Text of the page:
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BTC on the right track

Andi Thornhill

BTC on the right track

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The Barbados Turf Club is on the right track with its Winter’s Jockey Challenge.
The face off between jockeys from Barbados and Britain should “pull a crowd” to the Garrison when the third racing seasons begins on November 16.
It is a welcome initiative because it shows that the BTC is serious about diversifying its product to add a freshness to the current racing brand.
This is not to say that the sport is in poor health and it needs urgent medical attention to keep it alive but in business you always have to keep your options open and explore the feasibility of tapping into newer markets.
The forthcoming jockeys’ challenge is a concept worth putting to the test.
We could use another big day on the racing calendar.
At the moment we flock in droves to see the Sandy Lane Gold Cup, the United Derby and the offering on Boxing Day.
These are the days that stand out but when you consider there are three racing seasons in a year, there’s probably room for other auspicious events to capture the public’s imagination.
I am fully aware there’s a big financial cost to stage even an ordinary race day, so something special will increase costs appreciably.
It was reported recently that it can take over $50 000 to have races so we can begin to speculate what the figure is going to be for the upcoming challenge.
We would have to factor in airfare and accommodation and other perks to entice the foreign jockeys here although we might assume that some of the cost to stage an event of this magnitude will be offset by the BTC’s loyal partners and sponsors.
Just saying that this undertaking shouldn’t be taken lightly from a financial viewpoint.
It should be seen as an investment that can work to the benefit of not only the horse racing fraternity but the wider society as a whole.
For instance, I am thinking that once it is successful, eventually it can attract coverage from the international media as the Gold Cup used to do.
If it goes that route this will amount to advertising for Barbados at a price it wouldn’t be able to afford under normal circumstances.
The other obvious spin-off is that such an event can help boost tourism numbers if well marketed in niche areas in Britain – our major tourist market – and in North America, particularly Canada where Bajan jockeys, trainers and grooms are making their mark.
In fact, depending on availability, the turf club can look at alternating the challenge for our top riders against their British and North American counterparts.
The stakes may be high but it is worth the gamble to sustain interest in the local horse racing industry while making an effort to contribute to the economy.
I thought the BTC exposed its hand during the second season when it held evening racing twice.
The first one was a resounding success and pundits agreed that it attracted a bigger crowd than on a normal race day.
The second was admittedly a bit lukewarm in comparison to the first but at least the intent was good.
We saw an organization trying to respond in a proactive way to give patrons something else to enjoy.
Perhaps in respect of enhancing that model in the future it’s for them to add more sideshows to the package and turn it into a Friday evening after-work lime.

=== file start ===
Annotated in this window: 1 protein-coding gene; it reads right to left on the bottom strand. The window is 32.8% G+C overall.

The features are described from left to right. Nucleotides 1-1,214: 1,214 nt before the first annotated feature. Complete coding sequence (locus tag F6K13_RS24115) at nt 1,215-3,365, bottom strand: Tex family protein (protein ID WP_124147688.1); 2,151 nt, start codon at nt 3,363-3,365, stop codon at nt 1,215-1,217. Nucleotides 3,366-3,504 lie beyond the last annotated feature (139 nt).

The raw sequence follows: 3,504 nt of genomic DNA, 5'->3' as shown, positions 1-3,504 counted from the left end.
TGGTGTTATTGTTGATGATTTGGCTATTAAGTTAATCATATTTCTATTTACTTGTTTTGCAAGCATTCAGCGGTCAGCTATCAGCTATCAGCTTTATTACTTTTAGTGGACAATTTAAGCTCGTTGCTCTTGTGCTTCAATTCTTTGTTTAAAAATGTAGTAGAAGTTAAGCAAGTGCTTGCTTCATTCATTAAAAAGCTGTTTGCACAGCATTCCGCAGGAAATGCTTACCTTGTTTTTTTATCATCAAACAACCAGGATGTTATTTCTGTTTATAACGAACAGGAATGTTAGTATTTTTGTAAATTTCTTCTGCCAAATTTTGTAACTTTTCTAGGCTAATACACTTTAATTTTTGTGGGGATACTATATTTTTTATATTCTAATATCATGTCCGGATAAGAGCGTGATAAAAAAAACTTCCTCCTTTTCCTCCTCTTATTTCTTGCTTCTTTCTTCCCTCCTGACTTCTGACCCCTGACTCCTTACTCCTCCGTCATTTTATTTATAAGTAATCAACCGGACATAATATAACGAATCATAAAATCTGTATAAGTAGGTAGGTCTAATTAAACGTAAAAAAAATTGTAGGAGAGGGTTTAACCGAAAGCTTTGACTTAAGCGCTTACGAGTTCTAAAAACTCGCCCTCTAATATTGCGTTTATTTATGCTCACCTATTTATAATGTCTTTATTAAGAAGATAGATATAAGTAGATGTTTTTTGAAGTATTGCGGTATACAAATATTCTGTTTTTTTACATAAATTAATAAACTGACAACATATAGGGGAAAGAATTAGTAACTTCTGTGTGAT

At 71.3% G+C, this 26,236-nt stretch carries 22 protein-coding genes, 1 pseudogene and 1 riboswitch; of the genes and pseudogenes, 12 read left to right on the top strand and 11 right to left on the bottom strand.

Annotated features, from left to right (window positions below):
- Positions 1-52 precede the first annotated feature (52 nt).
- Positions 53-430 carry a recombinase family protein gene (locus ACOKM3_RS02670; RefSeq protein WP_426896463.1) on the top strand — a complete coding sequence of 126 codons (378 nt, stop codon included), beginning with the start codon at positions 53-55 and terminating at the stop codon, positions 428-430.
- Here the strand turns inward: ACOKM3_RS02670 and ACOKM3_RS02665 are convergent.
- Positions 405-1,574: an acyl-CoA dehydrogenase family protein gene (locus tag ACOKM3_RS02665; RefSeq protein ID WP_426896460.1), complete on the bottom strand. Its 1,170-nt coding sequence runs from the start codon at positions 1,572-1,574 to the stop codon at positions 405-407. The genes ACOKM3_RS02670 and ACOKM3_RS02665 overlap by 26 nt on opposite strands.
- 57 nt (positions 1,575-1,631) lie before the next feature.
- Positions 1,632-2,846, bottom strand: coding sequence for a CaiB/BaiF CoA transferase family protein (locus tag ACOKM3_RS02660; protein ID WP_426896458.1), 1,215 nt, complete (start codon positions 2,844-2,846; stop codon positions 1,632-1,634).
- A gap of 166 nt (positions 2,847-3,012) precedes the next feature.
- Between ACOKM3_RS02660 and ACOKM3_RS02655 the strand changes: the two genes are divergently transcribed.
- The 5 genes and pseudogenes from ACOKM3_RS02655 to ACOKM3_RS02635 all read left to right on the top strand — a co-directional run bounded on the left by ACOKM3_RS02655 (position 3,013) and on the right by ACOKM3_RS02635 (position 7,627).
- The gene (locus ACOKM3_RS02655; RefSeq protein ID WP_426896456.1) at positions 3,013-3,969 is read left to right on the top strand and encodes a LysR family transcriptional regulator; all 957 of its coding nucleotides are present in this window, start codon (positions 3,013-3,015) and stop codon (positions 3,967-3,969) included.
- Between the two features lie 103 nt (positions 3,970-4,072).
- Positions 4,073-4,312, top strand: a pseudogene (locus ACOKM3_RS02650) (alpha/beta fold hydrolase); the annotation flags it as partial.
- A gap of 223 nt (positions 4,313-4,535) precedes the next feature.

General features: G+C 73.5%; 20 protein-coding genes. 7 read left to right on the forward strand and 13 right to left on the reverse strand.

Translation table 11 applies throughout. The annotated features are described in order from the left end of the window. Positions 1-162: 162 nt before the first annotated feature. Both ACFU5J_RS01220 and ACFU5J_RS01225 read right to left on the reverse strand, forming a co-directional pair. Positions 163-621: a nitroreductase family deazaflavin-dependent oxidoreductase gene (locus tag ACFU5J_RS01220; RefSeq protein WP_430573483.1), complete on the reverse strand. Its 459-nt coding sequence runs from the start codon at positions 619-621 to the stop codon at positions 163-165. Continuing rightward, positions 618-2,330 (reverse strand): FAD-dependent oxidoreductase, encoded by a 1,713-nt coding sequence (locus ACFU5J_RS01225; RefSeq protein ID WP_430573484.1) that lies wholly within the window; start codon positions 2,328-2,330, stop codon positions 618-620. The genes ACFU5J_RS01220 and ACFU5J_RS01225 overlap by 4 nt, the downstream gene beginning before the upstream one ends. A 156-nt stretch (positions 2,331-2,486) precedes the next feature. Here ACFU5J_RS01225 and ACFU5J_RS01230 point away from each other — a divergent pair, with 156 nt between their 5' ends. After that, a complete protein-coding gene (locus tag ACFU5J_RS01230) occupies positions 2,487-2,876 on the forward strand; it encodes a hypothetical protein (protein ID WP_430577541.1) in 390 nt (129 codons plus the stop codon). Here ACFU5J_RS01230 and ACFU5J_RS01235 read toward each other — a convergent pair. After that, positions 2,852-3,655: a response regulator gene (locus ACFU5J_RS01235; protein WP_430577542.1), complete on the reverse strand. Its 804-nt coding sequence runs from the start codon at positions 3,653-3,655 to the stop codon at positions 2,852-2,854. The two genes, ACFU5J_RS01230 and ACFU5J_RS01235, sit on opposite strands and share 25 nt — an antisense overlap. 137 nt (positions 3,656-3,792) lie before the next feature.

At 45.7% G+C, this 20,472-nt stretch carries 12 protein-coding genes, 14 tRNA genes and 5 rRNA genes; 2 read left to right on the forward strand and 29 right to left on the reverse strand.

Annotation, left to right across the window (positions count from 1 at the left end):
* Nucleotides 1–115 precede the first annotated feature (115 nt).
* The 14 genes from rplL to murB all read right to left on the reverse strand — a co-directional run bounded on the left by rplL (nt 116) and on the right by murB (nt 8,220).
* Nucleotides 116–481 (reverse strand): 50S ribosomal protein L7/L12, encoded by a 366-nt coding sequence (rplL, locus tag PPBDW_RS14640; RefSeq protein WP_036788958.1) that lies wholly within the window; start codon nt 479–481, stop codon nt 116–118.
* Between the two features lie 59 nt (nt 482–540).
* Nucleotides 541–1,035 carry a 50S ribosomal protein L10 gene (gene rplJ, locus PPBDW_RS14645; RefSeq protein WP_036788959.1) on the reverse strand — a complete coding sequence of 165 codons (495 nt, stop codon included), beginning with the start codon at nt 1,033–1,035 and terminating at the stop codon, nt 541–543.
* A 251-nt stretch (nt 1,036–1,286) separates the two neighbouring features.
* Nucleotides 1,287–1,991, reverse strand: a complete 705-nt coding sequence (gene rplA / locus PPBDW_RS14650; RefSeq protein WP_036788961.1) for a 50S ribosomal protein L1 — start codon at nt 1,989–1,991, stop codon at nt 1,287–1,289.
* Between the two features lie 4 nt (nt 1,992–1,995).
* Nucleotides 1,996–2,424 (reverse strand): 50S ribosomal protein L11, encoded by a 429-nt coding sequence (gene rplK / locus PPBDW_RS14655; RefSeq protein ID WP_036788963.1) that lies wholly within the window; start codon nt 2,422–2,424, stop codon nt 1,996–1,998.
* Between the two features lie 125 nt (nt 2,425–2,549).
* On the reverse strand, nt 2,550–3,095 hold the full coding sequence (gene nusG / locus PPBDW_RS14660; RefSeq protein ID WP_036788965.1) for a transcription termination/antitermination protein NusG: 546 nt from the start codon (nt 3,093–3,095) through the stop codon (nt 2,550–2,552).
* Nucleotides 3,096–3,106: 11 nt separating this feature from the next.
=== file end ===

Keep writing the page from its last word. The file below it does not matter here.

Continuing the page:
For sure, we duly expect that the Winter’s Jockey Challenge will have all the necessary and affordable inducements to swell the patronage.
It has to be a spectacle that will leave us calling for more.
Perhaps just as significant, it should reach such a pitch that more sponsors would be lining up from early for the next edition realizing that it could be mutually beneficial to all parties.
As an avid racegoer, I am always keen to see how foreign jockeys with no previous knowledge of the notorious paddock bend handle it and how they perform in general on our very tight track where racing room isn’t a premium compared to what they get in their jurisdictions. 
In fact, we have to credit our reinsmen for having such great skills that elevate them and make us proud when they compete against international jockeys at home and abroad.
When you have ridden in the Kentucky Derby and the Breeders Cup like Patrick Husbands has done or like Rico Walcott in last weekend’s Breeders Cup at the Santa Anita race course, it clearly shows that our riders have pedigree.
Let us note, too, Walcott was the only Caribbean rider who was engaged at the richest racing series this year.
There is a possibility that others like Quincey Welch, Kyle Carter, Jalon Samuel and Antonio Whitehall will also reach that level  in time to come.
I am just reinforcing the point that our jockeys will be up to the challenge of the foreigners on November 16 not merely because of local knowledge but because they are very capable.
One of the other projects I hope the BTC gets the green light for is night racing.
It seems to be an intricate matter but the least that the authorities can do is give them a chance to have a trial.
I think the perfect time would be selected nights during the official tourist season because that sector will have an additional activity to recommend to their guests.
It will be a grand mix of locals and visitors as I anticipate will be the case with the Winter’s Jockey Challenge.
• Andi Thornhill is an experienced and an award winning sports journalist.